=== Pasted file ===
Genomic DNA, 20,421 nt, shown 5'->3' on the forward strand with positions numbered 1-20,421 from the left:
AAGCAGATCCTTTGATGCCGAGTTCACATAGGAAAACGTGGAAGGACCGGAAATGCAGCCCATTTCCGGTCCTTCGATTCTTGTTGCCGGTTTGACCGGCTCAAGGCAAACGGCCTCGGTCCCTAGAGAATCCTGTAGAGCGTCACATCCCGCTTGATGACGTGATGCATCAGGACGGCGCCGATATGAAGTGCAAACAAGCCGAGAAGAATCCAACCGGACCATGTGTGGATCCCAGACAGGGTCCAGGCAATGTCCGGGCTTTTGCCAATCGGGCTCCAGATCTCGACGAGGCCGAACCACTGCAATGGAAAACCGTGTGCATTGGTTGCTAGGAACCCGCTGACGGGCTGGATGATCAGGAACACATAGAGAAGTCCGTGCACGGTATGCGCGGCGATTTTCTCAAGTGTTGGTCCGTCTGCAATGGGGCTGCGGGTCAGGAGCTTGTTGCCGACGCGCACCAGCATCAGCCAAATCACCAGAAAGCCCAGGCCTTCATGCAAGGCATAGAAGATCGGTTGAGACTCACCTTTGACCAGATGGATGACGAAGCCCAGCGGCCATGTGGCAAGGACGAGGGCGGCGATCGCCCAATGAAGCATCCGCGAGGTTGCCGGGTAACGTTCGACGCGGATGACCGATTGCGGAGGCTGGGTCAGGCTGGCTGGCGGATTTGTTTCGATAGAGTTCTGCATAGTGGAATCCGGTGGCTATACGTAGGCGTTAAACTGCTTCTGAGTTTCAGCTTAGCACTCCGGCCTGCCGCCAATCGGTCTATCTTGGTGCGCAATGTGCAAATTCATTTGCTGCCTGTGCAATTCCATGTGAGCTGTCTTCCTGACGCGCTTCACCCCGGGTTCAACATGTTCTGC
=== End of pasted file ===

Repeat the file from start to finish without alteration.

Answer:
Genomic DNA, 20,421 nt, shown 5'->3' on the forward strand with positions numbered 1-20,421 from the left:
AAGCAGATCCTTTGATGCCGAGTTCACATAGGAAAACGTGGAAGGACCGGAAATGCAGCCCATTTCCGGTCCTTCGATTCTTGTTGCCGGTTTGACCGGCTCAAGGCAAACGGCCTCGGTCCCTAGAGAATCCTGTAGAGCGTCACATCCCGCTTGATGACGTGATGCATCAGGACGGCGCCGATATGAAGTGCAAACAAGCCGAGAAGAATCCAACCGGACCATGTGTGGATCCCAGACAGGGTCCAGGCAATGTCCGGGCTTTTGCCAATCGGGCTCCAGATCTCGACGAGGCCGAACCACTGCAATGGAAAACCGTGTGCATTGGTTGCTAGGAACCCGCTGACGGGCTGGATGATCAGGAACACATAGAGAAGTCCGTGCACGGTATGCGCGGCGATTTTCTCAAGTGTTGGTCCGTCTGCAATGGGGCTGCGGGTCAGGAGCTTGTTGCCGACGCGCACCAGCATCAGCCAAATCACCAGAAAGCCCAGGCCTTCATGCAAGGCATAGAAGATCGGTTGAGACTCACCTTTGACCAGATGGATGACGAAGCCCAGCGGCCATGTGGCAAGGACGAGGGCGGCGATCGCCCAATGAAGCATCCGCGAGGTTGCCGGGTAACGTTCGACGCGGATGACCGATTGCGGAGGCTGGGTCAGGCTGGCTGGCGGATTTGTTTCGATAGAGTTCTGCATAGTGGAATCCGGTGGCTATACGTAGGCGTTAAACTGCTTCTGAGTTTCAGCTTAGCACTCCGGCCTGCCGCCAATCGGTCTATCTTGGTGCGCAATGTGCAAATTCATTTGCTGCCTGTGCAATTCCATGTGAGCTGTCTTCCTGACGCGCTTCACCCCGGGTTCAACATGTTCTGC